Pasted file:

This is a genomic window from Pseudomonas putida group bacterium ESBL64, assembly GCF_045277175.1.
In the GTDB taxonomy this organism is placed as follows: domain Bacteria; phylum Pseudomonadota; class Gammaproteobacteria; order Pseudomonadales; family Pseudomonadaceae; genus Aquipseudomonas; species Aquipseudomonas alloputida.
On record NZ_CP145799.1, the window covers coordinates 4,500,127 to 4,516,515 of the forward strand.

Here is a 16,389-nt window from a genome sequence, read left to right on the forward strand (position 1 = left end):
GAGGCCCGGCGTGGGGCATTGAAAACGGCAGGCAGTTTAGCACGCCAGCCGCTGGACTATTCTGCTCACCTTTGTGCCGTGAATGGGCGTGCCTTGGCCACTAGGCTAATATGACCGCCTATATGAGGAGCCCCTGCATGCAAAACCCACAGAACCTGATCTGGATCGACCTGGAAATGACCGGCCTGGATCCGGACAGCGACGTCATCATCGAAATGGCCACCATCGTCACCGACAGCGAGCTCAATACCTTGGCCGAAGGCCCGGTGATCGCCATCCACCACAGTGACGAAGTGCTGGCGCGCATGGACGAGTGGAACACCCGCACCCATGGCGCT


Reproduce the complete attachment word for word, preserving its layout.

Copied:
This is a genomic window from Pseudomonas putida group bacterium ESBL64, assembly GCF_045277175.1.
In the GTDB taxonomy this organism is placed as follows: domain Bacteria; phylum Pseudomonadota; class Gammaproteobacteria; order Pseudomonadales; family Pseudomonadaceae; genus Aquipseudomonas; species Aquipseudomonas alloputida.
On record NZ_CP145799.1, the window covers coordinates 4,500,127 to 4,516,515 of the forward strand.

Here is a 16,389-nt window from a genome sequence, read left to right on the forward strand (position 1 = left end):
GAGGCCCGGCGTGGGGCATTGAAAACGGCAGGCAGTTTAGCACGCCAGCCGCTGGACTATTCTGCTCACCTTTGTGCCGTGAATGGGCGTGCCTTGGCCACTAGGCTAATATGACCGCCTATATGAGGAGCCCCTGCATGCAAAACCCACAGAACCTGATCTGGATCGACCTGGAAATGACCGGCCTGGATCCGGACAGCGACGTCATCATCGAAATGGCCACCATCGTCACCGACAGCGAGCTCAATACCTTGGCCGAAGGCCCGGTGATCGCCATCCACCACAGTGACGAAGTGCTGGCGCGCATGGACGAGTGGAACACCCGCACCCATGGCGCT